Stones Gambling Hall pulls plug on livestreamed poker games after cheating allegations against regular player

Key Points
  • Stones Gambling Hall in California said it will halt the live streaming of poker games pending an investigation into cheating allegations made against Mike Postle, one of the game's players.
  • The original accusations were made by Veronica Brill, another poker player who is a commentator and has also played with Postle on "Stones Live."
Jeffrey Coolidge | The Image Bank | Getty Images

Stones Gambling Hall in Sacramento, California says it will not livestream poker games pending an investigation into cheating allegations made against one of the game's players, Mike Postle.

Postle has been a regular on "Stones Live," a live poker game streamed on Twitch. His success in the game has raised eyebrows.

The original accusations were made by Veronica Brill, another poker player who has played with Postle on "Stones Live." Since then, others have come forward with similar complaints.

If someone is displaying a probability of cheating on a live stream you don't make the entire room not be able to use their cellphones in an attempt to reduce everyone's anxiety and then still promote the player as one of the best.

Brill has no specific accusation of what Postle is doing and even admits that she can't be sure he is cheating. So why does she think he is cheating? His results are too good, according to Brill.

She said (and several professional pokers players who talked to CNBC, agreed) no one could do as well as he has, for as long as he has, on these livestreamed games.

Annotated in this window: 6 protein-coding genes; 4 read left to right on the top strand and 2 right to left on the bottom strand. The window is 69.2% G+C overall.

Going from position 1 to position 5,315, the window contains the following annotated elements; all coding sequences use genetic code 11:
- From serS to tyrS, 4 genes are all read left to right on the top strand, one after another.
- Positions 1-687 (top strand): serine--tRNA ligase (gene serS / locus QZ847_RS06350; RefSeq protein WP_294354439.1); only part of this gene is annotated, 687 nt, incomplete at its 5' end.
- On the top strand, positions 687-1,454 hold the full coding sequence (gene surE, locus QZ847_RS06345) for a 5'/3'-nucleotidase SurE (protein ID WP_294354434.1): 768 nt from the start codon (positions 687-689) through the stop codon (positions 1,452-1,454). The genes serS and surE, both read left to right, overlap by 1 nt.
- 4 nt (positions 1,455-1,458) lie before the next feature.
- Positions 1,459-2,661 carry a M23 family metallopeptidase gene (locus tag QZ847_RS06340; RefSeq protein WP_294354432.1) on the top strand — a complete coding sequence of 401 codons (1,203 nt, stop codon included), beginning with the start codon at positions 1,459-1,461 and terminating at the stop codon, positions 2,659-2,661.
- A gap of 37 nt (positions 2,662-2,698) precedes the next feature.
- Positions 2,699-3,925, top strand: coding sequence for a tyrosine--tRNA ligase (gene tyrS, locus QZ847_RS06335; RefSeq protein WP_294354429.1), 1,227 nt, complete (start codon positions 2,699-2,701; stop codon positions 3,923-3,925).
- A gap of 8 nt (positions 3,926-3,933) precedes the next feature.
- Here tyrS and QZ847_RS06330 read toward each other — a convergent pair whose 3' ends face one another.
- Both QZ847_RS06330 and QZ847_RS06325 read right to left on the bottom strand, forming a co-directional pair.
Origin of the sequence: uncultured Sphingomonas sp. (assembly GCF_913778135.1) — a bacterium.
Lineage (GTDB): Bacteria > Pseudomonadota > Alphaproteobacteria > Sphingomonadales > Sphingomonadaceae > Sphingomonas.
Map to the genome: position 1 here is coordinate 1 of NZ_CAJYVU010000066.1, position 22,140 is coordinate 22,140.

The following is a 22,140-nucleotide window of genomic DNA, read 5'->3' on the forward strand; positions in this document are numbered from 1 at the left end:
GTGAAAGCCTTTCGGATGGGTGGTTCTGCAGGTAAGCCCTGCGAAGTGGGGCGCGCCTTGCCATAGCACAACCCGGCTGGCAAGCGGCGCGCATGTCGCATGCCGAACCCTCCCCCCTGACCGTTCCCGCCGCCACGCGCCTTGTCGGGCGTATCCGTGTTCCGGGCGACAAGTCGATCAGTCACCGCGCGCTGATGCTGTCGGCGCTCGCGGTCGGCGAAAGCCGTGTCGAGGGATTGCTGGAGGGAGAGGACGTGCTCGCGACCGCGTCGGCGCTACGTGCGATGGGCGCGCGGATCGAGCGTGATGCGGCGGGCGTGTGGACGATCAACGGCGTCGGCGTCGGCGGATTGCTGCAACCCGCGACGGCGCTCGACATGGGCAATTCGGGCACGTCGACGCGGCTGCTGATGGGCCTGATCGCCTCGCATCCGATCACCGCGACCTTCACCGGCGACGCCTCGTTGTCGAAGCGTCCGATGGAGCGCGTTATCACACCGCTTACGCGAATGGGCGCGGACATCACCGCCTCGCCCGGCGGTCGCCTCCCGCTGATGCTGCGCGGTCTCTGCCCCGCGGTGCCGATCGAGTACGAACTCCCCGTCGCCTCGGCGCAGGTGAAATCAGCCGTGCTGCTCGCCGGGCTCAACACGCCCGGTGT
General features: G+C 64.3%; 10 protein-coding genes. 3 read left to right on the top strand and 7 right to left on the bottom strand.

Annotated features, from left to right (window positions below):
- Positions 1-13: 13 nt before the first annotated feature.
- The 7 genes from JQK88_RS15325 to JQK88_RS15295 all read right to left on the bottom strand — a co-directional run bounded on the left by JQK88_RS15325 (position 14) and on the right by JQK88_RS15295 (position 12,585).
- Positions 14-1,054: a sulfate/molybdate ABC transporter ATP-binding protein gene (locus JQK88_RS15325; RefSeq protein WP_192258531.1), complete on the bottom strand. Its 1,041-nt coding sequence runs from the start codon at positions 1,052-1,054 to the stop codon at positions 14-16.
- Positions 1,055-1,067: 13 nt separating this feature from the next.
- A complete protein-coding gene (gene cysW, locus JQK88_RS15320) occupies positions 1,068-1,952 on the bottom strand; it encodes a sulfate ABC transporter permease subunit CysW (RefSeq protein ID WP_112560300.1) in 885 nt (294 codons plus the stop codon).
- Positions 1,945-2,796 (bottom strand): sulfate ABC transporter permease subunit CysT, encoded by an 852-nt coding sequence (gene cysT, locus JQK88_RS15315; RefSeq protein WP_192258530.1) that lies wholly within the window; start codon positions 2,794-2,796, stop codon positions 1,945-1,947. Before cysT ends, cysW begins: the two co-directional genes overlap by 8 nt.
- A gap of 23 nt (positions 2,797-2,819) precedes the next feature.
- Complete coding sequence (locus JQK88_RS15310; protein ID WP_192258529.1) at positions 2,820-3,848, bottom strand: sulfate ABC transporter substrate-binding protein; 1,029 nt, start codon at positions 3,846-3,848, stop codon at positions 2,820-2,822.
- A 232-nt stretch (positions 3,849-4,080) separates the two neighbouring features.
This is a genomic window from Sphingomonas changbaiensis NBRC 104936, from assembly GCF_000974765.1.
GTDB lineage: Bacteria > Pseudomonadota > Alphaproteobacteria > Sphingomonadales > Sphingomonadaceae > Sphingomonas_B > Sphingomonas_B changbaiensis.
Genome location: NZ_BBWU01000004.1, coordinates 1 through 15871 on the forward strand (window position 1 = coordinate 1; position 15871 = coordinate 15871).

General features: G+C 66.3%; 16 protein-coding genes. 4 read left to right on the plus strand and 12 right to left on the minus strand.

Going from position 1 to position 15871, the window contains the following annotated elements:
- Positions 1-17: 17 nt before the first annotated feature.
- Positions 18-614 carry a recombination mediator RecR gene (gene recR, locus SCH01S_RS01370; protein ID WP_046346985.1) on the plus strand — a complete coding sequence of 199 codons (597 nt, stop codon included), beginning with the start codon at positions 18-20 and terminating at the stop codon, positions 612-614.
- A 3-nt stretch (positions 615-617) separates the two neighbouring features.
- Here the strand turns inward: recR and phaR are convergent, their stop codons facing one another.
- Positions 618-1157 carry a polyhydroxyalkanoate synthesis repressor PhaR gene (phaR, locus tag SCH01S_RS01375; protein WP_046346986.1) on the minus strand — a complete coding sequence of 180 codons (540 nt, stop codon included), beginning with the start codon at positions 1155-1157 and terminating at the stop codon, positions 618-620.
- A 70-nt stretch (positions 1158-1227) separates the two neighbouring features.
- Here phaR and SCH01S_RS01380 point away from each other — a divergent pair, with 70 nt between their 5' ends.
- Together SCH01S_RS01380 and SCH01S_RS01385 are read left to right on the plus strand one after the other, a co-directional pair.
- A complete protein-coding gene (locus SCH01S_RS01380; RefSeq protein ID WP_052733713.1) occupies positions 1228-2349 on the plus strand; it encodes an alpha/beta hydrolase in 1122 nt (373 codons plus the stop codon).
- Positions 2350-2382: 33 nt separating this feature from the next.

Postle has not yet responded to CNBC's request for comment. He has defended himself on Twitter as well as on a poker podcast, "The Mouthpiece with Mike Matusow," saying "it is absolutely impossible for me to be doing what they're claiming. It is 1000% impossible."

There is so much I want to say and now so much that I am forced to say which involves gloating about my 16 year poker career. One that involves me being so successful everywhere I've played including online, that I've been accused of having an unfair advantage...

Poker commentator Joey Ingram made two YouTube videos, totaling 10 hours, examining Postle's play. He estimates Postle won $250,000 over more than 250 hours of play in relatively low-stakes games. Poker pro Matt Berkey said that is a win rate of 10 times what the greatest players in the world could be expected to win in the same games.

Postle disputed the amount he's won, saying it's less than half the $250,000 that Ingram claims.

It's not just that Postle is winning, it's how he's winning, that is drawing suspicion. Ingram, Berkey and others have spent hours reviewing hands Postle played and found several times where Postle made a fold or a call that wouldn't seem "right" but happened to work out in his favor.

Berkey said Postle made plays no pro would ever make, and he did them often, and they worked. Poker is a game of incomplete information. Berkey said Postle played "as if he had perfect information."

Stones Gambling Hall said it has hired an independent investigator to look into the accusations.

In a statement Stones Gambling Hall said: "We temporarily halted all broadcasts from Stones. We have also, as a result, halted the use of RFID playing cards."

Stones Gambling is committed to the integrity of our games. We have been alarmed by allegations of unfair play occurring during the streamed broadcasts of our "Stones Live" games and have acted quickly to investigate.

The RFID cards contain chips, that combined with readers in the poker table, transmit information about each player's hole cards, so that viewers can see the cards on the broadcast (which is on a 30-minute delay to protect game integrity).

At this point, there is no specific allegation, no "smoking gun" as Berkey said. But many pros are pointing to those RFID cards and the hole card information, saying it's just not possible for Postle to play the way he does and win the way he does.

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